She has the bearing of a man; the characters she plays love power and wear trousers. Marlene’s masculinity appeals to women and her sexuality to men.” Kenneth Tynan.
This quote sums up why I am completely in love with her. She loved men’s clothes, and would often perform her cabaret shows in a top hat and tails, yet she oozed femininity and poise. She is a shining example of someone whose style was in direct correlation with her personality; she was a vibrant, sexual person with a string of lovers, both male and female. In the 1930 film ‘Morocco’, Dietrich played a cabaret singer who performed in a man’s tuxedo and kissed a female audience member. Performing in such a masculine outfit was outrageous enough for the time, but the biggest talking point was the female kiss, the first ever in the history of cinema.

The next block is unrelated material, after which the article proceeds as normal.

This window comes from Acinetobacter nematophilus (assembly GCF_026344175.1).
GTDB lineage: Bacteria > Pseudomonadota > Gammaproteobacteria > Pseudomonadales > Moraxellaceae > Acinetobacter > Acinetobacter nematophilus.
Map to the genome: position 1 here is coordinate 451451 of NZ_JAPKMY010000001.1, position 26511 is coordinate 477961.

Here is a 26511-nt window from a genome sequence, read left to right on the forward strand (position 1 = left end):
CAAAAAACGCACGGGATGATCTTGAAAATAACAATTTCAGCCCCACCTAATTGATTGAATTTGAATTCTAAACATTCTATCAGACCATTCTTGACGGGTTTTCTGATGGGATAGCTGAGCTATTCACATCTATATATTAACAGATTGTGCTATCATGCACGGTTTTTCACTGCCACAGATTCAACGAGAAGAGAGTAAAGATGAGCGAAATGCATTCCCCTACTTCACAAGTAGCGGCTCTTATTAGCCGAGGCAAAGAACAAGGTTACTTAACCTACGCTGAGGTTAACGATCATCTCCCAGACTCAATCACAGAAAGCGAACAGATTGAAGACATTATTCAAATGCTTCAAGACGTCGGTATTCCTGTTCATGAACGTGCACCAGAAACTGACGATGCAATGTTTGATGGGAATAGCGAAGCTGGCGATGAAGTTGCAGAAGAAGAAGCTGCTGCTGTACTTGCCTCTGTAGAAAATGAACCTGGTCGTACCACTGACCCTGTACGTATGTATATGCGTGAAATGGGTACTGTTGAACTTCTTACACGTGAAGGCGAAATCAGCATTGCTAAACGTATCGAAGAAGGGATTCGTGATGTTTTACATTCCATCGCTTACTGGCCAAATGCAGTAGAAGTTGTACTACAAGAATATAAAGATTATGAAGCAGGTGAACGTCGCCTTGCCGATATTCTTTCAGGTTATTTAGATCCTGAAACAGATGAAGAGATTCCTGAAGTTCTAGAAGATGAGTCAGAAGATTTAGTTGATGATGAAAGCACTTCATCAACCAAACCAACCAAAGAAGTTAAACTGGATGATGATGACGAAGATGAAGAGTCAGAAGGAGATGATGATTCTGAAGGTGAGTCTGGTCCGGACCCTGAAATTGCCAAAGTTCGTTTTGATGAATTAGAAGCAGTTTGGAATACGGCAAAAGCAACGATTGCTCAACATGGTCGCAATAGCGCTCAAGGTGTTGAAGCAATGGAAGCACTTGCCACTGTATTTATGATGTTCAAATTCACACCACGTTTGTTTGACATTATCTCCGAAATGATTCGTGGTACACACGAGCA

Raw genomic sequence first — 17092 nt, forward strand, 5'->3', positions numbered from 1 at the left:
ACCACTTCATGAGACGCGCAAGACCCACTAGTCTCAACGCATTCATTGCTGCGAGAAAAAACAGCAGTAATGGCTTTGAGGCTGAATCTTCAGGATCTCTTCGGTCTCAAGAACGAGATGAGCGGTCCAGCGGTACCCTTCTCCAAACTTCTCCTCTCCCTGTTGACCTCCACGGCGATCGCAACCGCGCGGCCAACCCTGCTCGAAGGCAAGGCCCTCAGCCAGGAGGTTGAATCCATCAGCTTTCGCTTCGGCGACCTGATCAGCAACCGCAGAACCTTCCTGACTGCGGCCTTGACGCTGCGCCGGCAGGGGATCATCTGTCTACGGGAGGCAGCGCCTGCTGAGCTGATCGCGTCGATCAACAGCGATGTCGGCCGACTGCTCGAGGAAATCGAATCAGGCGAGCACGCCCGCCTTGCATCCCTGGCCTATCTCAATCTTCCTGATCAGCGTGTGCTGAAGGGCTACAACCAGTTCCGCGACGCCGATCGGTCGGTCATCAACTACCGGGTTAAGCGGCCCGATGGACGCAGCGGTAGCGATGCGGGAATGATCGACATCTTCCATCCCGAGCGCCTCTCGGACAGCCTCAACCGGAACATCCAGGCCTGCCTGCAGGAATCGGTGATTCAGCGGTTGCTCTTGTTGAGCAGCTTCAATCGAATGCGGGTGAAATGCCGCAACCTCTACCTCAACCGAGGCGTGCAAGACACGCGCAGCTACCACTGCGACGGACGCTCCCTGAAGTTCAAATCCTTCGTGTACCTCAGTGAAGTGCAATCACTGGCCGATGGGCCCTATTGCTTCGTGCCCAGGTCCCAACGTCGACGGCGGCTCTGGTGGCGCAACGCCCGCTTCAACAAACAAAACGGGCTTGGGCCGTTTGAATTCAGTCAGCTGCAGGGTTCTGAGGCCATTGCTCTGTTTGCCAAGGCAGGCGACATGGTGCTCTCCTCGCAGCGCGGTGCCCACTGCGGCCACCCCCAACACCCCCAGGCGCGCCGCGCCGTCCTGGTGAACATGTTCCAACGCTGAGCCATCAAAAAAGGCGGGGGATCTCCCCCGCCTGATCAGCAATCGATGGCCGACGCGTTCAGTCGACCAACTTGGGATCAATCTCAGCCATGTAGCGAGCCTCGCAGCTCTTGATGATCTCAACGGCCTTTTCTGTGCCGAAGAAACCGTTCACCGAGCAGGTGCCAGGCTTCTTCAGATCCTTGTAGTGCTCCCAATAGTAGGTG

“I dress for myself. Not for the image, not for the public, not for the fashion, not for men.” – Marlene Dietrich.
Yes, it was clear that she dressed to the beat of her own drum. Her offbeat originality was transcendent, and way ahead of her time. She remains an icon of fashion and film, and I for one am delighted to see the androgynous look featuring heavily on catwalks and high streets over the last few seasons. When I throw on a tuxedo jacket, a shirt and bow tie or bowler hat, or even just a simple everyday blazer I feel a sense of empowerment, a sense of dominance and masculine valour. You only have to look at pictures or clips of the late, great Marlene to get the feeling she felt liberated and powerful too.
Androgyny In Recent Fashion
L’Wren Scott S/S ’12
Vivienne Westwood A/W ’12-’13
Jean Paul Gaultier A/W ’12-’13